SINGAPORE — The Singapore dollar on Tuesday (March 21) scaled to its highest level in more than four months against the greenback and came within striking distance of its all-time high against the Malaysian ringgit reached last week, after overnight remarks by Chicago Federal Reserve president Charles Evans reinforced the perception that the United States central bank will not accelerate the pace of interest rate hikes.
The Singapore dollar reached an intraday high of S$1.3961 to the US dollar, extending the overnight rally in New York, before giving up gains on profit taking to end the Asian session little changed at S$1.3985.
The last time the US dollar was below the S$1.40 mark was on Nov 9 last year.
Against the Malaysian ringgit, the Singapore dollar climbed to 3.1706, just shy of the 3.1738 record high touched last Wednesday, before ending the Asian session flat at 3.1657, showed Bloomberg data.
The Fed lifted its key interest rate target last Wednesday to between 0.75 and 1 per cent, and said that its future course of hikes would be “gradual”.
With the Fed’s rate projections showing it was sticking to its outlook for a total of three rate hikes this year, rather than increasing the projection to four hikes, the US dollar has been on the defensive.
Mr Evans, a voter on the policy-setting Federal Open Market Committee (FOMC), on Monday repeated the central bank’s call for two more interest rate increases this year, disappointing US dollar bulls who had hoped for a faster pace of hikes.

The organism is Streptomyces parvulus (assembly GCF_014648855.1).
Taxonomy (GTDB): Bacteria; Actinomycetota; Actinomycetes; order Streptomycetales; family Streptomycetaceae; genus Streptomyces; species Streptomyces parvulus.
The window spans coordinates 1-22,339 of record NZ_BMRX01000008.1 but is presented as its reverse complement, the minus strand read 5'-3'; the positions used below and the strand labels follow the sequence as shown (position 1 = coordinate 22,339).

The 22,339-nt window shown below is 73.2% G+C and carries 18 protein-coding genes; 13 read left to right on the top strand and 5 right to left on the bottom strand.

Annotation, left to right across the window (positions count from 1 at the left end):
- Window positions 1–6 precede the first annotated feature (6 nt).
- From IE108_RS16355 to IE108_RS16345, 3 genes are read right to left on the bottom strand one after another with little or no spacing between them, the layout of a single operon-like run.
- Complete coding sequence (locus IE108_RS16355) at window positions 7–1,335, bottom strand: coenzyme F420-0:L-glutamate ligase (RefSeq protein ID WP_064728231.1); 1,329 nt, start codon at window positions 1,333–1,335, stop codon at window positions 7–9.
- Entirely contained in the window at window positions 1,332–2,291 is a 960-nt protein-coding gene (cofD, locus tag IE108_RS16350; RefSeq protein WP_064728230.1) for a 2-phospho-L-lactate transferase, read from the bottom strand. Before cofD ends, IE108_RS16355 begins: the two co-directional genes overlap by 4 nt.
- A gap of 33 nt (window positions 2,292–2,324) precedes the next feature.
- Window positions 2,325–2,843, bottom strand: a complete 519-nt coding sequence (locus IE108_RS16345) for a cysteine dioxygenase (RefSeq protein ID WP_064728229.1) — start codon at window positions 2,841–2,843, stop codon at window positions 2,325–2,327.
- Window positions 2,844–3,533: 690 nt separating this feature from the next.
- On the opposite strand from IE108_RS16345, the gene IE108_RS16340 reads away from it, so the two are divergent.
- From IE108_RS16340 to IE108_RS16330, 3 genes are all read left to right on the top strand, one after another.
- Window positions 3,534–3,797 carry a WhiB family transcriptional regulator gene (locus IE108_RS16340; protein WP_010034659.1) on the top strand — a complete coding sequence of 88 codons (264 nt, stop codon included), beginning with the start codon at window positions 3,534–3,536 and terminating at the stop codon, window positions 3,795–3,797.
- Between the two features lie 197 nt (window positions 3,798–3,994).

He did say, however, that an additional hike was possible if inflation were to pick up.
Mr Brad Bechtel, managing director at US financial services firm Jefferies, said: “It is follow-through and a hangover from last week — the concept of a dovish Fed. Even though they hiked rates, the perception was that they were mildly dovish. We are seeing continuing US dollar sluggishness on the back of that.”
Mr Mitsuo Imaizumi, chief foreign exchange strategist at Daiwa Securities, said: “The US dollar is feeling pressure from lower US Treasury yields. There will be a lot of stop-loss selling if the dollar breaks under ¥112.”
The yield on benchmark 10-year notes stood at 2.464 per cent in Asian trading on Tuesday, down from its US close on Monday of 2.472 per cent. Late in Asia, the US dollar was flat at ¥112.70 but 0.5 per cent weaker versus the euro at US$1.0791.
Meanwhile, Minneapolis Federal Reserve president Neel Kashkari, who cast the sole dissenting vote when the FOMC raised the key rate, reiterated his stance that there was no need to rush the rate hikes.
“We do not have a high inflation threat right around the corner. I would be very surprised if core inflation reaches 2 per cent this year,” he said on Monday, adding that the lack of price pressure affords the Fed patience in raising rates.
The markets are also braced for a packed week of Fed messaging, with no less than nine different policymakers set to speak, including chair Janet Yellen tomorrow. AGENCIES